Some years ago I watched a program about curating a British Library exhibition called ‘Harry Potter: A History of Magic.’ The exhibition included rare books, manuscripts and magical objects from the British Library’s collection that captured the traditions of folklore and magic from across the world.  Much of this was material that J.K. Rowling had accessed when she was researching the Harry Potter novels. 

It was this research that gave Rowling’s fiction an air of authenticity.  At a time when we were worried about the lack of reading in young people, that authenticity sent sales of Harry Potter books into the stratosphere. 

One Librarian carefully handling a hand-written synopsis of Harry Potter and the Philosopher’s Stone explained that Rowling wrote it to try and sell the book to a publisher. 

She then looked at the camera in a mixture of disbelief and adulation and said: ‘Who could believe that she had to sell Harry Potter?’

Interestingly when Rowling wanted to write a detective novel she did so under the pseudonym of Robert Galbraith.  But it seems that her business minded publisher outed her on the back cover. 

With seven novels a number of which are televised, she is undoubtedly a multi-level storyteller.   I just wish her two detectives could simultaneously admit they are madly in love with each other and stop being so politically correct about their business partnership.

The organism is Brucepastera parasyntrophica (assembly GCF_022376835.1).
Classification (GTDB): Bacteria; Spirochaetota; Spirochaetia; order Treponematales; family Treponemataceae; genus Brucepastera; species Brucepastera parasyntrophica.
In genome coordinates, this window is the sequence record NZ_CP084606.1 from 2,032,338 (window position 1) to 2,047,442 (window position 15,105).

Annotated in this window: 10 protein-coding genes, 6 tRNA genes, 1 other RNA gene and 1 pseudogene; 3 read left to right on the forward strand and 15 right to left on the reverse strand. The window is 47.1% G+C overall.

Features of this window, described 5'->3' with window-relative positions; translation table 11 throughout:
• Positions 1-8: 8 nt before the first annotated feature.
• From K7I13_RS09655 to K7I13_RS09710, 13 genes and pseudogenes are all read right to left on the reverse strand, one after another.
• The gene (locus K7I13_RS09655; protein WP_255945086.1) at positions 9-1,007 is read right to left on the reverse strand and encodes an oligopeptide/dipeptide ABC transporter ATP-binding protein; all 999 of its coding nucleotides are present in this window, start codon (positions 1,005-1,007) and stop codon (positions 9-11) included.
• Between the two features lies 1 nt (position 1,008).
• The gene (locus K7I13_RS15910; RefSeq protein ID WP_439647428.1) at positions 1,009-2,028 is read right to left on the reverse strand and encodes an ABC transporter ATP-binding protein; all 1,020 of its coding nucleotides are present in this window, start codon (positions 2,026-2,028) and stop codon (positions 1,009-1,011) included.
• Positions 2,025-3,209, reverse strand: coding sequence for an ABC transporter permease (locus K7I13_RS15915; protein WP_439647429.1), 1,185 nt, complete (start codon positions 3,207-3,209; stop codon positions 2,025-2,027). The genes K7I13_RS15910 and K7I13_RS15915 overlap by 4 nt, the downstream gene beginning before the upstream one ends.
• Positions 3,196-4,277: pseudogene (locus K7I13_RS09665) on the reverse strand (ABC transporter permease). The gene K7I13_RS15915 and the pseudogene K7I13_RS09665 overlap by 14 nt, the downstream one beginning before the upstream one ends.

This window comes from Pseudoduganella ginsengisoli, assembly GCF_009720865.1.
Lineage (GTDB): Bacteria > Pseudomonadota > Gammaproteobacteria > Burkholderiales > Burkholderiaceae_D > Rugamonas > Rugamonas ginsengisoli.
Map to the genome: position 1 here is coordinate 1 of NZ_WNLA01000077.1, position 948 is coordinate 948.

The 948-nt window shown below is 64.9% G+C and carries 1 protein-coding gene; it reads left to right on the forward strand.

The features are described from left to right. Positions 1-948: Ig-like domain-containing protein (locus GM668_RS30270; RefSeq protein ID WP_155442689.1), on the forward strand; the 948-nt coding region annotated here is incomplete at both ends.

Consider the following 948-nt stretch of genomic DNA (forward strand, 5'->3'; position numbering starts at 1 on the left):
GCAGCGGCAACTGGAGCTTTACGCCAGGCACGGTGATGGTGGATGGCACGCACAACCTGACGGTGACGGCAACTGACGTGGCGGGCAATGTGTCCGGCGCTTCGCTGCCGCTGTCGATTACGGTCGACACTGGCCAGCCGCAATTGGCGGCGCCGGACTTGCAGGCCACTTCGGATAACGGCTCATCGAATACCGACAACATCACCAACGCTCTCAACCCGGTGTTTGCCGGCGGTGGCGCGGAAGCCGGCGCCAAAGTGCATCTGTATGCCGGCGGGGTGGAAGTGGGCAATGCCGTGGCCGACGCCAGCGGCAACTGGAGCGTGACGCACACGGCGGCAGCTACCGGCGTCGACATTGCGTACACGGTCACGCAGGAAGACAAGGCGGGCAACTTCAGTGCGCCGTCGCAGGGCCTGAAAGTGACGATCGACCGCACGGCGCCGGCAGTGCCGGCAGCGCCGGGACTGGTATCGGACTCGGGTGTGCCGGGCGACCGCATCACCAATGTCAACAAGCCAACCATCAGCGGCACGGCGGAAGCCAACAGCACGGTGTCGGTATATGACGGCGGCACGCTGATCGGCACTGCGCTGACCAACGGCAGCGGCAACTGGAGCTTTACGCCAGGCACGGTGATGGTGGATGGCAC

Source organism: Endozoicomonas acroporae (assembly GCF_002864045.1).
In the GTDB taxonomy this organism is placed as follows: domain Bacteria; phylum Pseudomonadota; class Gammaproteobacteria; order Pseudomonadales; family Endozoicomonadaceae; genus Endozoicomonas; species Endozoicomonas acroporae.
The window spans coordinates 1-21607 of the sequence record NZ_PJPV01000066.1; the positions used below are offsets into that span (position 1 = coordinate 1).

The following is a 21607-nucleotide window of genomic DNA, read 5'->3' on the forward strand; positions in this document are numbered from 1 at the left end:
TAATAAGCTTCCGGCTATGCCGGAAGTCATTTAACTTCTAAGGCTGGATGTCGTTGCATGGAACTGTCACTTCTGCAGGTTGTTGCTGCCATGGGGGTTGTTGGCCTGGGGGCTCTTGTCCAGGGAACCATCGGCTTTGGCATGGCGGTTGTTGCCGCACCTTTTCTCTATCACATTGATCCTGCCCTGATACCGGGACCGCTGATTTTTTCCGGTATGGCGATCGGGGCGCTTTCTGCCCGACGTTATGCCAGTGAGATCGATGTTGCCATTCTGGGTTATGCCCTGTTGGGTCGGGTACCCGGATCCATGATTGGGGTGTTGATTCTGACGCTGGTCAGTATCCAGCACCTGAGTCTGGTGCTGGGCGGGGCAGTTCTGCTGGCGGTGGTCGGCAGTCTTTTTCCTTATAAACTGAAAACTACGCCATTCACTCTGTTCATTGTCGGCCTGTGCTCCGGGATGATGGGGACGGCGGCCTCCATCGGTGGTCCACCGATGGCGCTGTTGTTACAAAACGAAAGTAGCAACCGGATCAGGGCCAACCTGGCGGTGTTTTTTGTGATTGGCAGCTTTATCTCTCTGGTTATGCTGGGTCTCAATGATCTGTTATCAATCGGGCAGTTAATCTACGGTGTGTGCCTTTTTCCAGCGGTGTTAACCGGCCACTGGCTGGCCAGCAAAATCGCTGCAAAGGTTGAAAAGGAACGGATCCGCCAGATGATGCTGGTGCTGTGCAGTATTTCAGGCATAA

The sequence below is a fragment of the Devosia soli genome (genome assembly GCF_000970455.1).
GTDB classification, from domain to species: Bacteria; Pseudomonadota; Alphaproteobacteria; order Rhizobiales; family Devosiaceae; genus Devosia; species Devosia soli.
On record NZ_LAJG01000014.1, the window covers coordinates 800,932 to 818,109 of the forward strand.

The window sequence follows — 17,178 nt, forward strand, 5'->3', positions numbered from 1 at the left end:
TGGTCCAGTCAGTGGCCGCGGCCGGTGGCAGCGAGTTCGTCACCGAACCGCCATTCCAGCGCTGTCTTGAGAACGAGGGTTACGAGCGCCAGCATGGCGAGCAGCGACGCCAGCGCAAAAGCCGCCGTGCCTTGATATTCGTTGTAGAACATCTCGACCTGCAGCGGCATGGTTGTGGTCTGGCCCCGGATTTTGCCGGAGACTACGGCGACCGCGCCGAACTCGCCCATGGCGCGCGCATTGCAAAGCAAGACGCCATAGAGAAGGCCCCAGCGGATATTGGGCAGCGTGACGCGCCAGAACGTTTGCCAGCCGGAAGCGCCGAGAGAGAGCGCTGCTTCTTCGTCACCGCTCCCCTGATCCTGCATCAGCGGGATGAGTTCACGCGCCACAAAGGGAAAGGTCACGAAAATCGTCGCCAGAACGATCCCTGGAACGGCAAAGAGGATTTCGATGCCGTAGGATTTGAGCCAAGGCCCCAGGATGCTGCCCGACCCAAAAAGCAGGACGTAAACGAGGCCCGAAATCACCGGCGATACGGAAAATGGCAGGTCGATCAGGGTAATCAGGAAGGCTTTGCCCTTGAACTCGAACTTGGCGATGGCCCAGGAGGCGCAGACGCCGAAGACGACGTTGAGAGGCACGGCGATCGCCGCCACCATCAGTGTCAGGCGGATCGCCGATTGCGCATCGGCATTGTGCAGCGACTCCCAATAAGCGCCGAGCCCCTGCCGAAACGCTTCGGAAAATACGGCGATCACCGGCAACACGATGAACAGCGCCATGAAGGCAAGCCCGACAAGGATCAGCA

But to return to the documentary of the British Library’s exhibition there was an ancient book of herbal remedies using common British plants.  We know about various indigenous people that use forest and jungle plants as medicine.  M?ori have a whole list of native plants with medicinal properties. 

My dad always put flax jelly on an open wound because he had learned about that from the M?ori who worked on his family’s sheep station.  The antibiotic prosperities of manuka honey are now scientifically proved and the subject of patent disputes.